By Swathi Mehta, Tufts University
In Disposable People: New Slavery in the Global Economy, Dr. Kevin Bales estimates that there are at least 27 million slaves in the world today – more than at any other time in human history. Slavery is on the rise around the world for the simple reason that unpaid, forced labor constitutes an excellent (though brutal) means to economic profit. For callous businessmen, slaves are disposable people who toil to meet the global market’s demand for goods. The lower a good’s production costs, the more competitive it will be on the global market.
Ironically, India, the world’s largest democracy, is also home to more slaves than all the other countries of the world combined.1 With roughly one billion inhabitants, India supports over 15% of the world’s population.2And with more than half of India’s population living below the income poverty line3, nearly 40% of the population cannot afford a sufficient diet.4As inadequate government expenditure on education, health, and welfare increases the high vulnerability of much of India’s vast population, exploitation – even enslavement – are everyday realities for many Indians.
Due in part to tremendous pressure to participate in the global market, India’s industries readily make use of cheap, even forced, labor. Because a developing country like India lacks the resources to modernize yet enjoys a large potential workforce, slave labor often becomes the preferred method for keeping costs low and profits high. And though India has many employment codes – outlawing child labor, exploitation of children, and bonded labor (a form of involuntary servitude) – slavery, especially that of children, persists unabated. [...]
The most prevalent form of modern day slavery, known as debt bondage or bonded labor, occurs when a person becomes a security against a debt or small loan. In India, these loans range from $14 to $214, and are usually incurred for basic necessities like food, emergency needs (e.g. medical treatment), marriage dowry (a long-standing tradition), or funeral expenses.5 With exorbitant interest rates of up to 60%, these loans are difficult, if not impossible, to repay. Individuals thus become trapped within a system of debt bondage that forces them to repay loans by working unconditionally for their entire lives – even passing on the same debt for generations. Human rights groups estimate that 15 to 20 million slaves are represented by bonded labor in India, Pakistan, Bangladesh, and Nepal alone.6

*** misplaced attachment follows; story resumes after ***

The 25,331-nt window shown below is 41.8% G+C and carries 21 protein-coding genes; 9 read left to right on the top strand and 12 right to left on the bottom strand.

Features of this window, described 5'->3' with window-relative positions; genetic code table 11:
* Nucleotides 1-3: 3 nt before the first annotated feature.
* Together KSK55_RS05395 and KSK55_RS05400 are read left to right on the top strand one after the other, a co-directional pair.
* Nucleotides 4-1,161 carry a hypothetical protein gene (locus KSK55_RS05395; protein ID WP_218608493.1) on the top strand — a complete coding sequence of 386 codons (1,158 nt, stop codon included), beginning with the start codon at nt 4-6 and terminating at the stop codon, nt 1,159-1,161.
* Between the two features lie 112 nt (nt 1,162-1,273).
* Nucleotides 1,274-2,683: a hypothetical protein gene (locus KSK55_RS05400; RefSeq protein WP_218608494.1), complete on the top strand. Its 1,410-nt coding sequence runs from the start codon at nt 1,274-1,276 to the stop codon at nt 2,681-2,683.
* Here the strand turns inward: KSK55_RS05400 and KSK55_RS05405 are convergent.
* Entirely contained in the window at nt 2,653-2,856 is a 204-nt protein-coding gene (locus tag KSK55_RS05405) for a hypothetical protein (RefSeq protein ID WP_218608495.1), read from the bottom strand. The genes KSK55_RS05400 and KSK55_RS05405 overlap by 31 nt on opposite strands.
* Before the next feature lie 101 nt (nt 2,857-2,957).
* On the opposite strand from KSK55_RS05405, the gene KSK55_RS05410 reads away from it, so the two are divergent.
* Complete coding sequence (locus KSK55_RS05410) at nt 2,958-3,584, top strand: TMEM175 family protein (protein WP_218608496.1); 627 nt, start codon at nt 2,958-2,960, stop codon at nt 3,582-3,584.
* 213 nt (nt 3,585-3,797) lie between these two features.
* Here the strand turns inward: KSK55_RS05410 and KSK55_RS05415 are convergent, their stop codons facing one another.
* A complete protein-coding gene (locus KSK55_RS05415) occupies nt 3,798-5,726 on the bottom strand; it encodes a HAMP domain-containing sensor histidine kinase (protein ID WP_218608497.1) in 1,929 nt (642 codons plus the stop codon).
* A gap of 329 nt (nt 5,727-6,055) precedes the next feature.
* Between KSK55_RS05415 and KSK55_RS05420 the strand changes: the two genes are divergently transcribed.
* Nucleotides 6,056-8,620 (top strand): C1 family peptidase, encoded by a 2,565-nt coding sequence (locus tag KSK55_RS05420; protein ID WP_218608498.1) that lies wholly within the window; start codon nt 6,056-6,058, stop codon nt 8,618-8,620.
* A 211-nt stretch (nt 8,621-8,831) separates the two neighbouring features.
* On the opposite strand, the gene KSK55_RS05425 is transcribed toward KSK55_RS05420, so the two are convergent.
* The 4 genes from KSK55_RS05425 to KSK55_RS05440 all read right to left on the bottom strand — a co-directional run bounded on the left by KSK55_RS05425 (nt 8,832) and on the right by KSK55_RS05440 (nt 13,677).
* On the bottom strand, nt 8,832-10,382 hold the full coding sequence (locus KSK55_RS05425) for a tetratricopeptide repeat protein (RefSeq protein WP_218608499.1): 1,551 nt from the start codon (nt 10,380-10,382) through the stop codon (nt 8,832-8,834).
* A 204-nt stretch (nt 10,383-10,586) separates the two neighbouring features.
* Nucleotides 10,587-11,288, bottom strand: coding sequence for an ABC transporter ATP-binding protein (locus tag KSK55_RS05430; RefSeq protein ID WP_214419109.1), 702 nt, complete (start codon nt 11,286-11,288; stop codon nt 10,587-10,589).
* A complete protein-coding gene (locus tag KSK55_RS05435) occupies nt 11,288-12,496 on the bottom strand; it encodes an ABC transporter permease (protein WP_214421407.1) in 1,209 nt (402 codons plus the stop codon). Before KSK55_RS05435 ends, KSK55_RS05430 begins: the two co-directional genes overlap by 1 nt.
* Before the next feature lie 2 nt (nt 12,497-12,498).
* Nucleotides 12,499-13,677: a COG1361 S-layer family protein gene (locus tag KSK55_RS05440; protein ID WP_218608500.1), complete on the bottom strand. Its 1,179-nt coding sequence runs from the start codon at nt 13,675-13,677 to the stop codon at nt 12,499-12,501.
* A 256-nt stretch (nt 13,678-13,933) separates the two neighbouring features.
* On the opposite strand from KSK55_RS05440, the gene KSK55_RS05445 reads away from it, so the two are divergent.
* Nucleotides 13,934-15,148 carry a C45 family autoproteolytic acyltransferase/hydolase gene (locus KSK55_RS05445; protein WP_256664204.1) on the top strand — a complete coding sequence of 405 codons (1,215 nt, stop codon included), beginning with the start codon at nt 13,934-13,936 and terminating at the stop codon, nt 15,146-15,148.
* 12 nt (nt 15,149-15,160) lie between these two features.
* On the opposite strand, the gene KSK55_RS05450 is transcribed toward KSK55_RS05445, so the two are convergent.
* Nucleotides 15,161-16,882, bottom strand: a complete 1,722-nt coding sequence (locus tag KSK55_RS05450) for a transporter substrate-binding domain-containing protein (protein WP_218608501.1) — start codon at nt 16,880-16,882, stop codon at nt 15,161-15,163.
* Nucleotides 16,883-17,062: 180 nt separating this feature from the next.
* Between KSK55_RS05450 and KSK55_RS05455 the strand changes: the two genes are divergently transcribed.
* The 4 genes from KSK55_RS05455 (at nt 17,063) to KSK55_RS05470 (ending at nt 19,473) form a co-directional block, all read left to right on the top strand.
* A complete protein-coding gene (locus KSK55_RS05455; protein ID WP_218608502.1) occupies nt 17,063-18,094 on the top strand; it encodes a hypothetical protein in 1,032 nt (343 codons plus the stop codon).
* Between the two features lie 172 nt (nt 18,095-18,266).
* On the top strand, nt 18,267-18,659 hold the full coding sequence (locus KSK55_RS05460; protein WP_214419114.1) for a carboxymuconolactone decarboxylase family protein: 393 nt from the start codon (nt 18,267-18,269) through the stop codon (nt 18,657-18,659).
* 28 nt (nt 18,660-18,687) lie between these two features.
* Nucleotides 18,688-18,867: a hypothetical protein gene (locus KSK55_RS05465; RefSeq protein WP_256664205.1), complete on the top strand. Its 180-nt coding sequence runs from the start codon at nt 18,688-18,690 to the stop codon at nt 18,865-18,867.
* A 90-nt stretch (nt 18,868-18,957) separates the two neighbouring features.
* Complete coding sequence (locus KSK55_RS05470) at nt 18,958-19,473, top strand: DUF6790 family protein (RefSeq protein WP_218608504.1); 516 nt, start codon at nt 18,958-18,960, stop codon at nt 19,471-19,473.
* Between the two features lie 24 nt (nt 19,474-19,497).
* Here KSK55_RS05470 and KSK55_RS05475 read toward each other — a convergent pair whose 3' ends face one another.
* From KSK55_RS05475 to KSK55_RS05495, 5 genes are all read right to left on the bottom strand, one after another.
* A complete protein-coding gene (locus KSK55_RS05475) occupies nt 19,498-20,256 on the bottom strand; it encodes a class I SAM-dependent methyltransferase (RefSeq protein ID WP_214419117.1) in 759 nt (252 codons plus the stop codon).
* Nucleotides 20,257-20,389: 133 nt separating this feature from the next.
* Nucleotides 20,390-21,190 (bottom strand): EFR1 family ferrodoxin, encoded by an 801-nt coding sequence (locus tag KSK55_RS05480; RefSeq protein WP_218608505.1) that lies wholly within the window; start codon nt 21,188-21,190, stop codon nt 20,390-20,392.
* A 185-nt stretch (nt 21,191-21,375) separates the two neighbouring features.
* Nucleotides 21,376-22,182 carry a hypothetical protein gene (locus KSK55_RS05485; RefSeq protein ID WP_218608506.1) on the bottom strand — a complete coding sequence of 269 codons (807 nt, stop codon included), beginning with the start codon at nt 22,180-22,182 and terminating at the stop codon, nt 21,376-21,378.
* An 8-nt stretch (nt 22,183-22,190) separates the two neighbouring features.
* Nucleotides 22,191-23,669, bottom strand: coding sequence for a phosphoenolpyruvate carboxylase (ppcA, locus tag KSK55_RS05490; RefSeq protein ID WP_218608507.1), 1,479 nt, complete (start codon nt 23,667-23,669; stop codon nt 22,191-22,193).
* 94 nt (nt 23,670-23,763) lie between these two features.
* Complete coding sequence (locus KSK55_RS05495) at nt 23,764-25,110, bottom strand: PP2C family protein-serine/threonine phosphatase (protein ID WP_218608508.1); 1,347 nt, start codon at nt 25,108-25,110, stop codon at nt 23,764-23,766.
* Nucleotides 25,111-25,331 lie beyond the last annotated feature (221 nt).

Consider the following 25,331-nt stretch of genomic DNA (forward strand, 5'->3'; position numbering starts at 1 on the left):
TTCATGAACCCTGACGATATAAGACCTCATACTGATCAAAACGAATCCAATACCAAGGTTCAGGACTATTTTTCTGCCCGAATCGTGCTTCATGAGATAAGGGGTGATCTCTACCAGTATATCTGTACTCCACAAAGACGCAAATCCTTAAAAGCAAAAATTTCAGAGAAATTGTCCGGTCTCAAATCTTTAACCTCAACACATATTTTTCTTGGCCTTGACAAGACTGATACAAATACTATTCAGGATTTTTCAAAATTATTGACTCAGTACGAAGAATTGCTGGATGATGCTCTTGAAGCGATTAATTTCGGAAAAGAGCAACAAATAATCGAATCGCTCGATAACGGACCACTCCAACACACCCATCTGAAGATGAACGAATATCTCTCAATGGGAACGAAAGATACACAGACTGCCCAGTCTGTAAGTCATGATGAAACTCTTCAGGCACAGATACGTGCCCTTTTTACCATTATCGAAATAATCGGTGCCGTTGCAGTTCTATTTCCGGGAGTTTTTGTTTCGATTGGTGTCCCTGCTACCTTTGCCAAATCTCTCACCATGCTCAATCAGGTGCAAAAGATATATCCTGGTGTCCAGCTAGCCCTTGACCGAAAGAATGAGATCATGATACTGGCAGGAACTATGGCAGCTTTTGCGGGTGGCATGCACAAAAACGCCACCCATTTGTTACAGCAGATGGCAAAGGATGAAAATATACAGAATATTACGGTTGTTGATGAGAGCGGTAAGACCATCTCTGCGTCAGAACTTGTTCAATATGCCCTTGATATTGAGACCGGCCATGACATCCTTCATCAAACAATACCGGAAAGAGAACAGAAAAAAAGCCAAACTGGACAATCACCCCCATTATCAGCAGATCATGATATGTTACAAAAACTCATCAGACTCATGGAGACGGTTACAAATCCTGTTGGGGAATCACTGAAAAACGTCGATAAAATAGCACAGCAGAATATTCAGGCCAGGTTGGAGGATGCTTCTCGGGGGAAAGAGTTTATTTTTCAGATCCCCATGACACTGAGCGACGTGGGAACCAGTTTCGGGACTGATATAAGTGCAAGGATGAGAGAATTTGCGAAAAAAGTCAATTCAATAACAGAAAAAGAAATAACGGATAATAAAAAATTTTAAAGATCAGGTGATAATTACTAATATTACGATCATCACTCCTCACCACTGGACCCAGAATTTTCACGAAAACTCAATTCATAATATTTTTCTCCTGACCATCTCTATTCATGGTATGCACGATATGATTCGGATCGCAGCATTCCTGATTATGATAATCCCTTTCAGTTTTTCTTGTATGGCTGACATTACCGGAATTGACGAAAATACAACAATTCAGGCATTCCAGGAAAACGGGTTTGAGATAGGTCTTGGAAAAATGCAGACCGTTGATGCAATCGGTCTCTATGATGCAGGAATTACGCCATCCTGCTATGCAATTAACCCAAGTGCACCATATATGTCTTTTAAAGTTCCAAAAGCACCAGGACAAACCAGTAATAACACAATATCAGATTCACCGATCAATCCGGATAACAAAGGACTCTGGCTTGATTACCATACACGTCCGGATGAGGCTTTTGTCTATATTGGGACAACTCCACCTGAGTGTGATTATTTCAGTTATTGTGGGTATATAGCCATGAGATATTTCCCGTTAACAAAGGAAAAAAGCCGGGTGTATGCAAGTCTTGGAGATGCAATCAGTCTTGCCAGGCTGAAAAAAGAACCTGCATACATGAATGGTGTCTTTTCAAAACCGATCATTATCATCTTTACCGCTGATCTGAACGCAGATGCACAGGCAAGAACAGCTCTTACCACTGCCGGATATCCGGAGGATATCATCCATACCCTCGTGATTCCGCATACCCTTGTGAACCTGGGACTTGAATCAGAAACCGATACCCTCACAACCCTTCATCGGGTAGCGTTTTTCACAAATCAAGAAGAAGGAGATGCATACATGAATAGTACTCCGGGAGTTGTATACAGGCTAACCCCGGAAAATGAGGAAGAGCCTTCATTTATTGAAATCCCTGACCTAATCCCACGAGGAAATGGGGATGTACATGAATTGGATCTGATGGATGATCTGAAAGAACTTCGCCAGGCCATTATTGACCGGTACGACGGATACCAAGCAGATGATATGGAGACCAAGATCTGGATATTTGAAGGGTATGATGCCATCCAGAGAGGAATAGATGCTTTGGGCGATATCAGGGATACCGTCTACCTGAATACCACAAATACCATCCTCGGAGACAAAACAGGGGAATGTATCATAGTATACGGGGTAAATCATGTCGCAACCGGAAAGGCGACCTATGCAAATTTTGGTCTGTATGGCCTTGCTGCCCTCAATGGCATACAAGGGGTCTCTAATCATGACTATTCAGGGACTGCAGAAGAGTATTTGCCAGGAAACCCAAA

Debt bondage and other types of slavery are prevalent in both export-oriented and domestic industries. Both adults and children are enslaved, though the frequency of child slavery is much higher, as children are easier to exploit.
The extreme poverty of the harijans or untouchables (the lowest group in the traditional caste system) and the adivasis (the tribals or indigenous people) make them the most vulnerable groups for exploitation. 80% to 90% of all bonded laborers in India are harijans and adivasis. The absolute levels of poverty and the lack of social welfare, education, or alternatives make it very easy for the loom owners to exploit these groups. Within these groups, children are probably the most exploited. One justification for child labor in the carpet industry is the predominant “myth of nimble fingers, which claims that the small fingers of children are more productive than those of adults. (Nevertheless, the quality carpets that can be sold at the highest prices are often those made by adults.) [...]
Some children become bonded laborers because they are given to the loom owners on the false promise of an education or good wages (to be sent back home to help the family). Click here for the Ram Cousins’ story. Others are simply sold to loom owners because their families cannot afford to feed them. Even more children are simply kidnapped and sold into slavery. [...]
UNICEF also helps buy children out of bondage through its support of the Child Labour Abolition Support Scheme (CLASS). In 1996, UNICEF cited a program in which the district collector (administrative chief) in North Arcot bought children out of bondage with the help of CLASS. A UNICEF report states that: “The immediate objective of the project was to develop income-producing alternatives so that mothers could buy their children out of bondage and send them to school. Release fees were negotiated for working children, and their mothers joined self-help groups to raise money. The groups earned income by rearing dairy cows and selling their milk. Mothers qualified for a group buy-out loan and matching grant from the state of Tamil Nadu if they worked for the group and promised to keep their children in school once they were released.28 Buybacks programs, however, are not the solution to ending debt bondage. It would be impossible to pay off the debts of hundreds of thousands of child slaves. But these programs do bring hope to bonded individuals and their families while encouraging local communities to fight for a change in the existing system. Benefits of these programs include education, development, and reform. Nevertheless, the need for a larger solution remains.
Source: A Report on Debt Bondage, Carpet-Making, and Child Slavery
Address : http://www.iabolish.org/index.php?option=com_content&view=article&id=184:a-report-on-debt-bondage-carpet-making-and-child-slavery-&catid=5:essays-on-slavery&Itemid=8
Date Visited: Sun Aug 07 2011 09:51:32 GMT+0200 (CEST)
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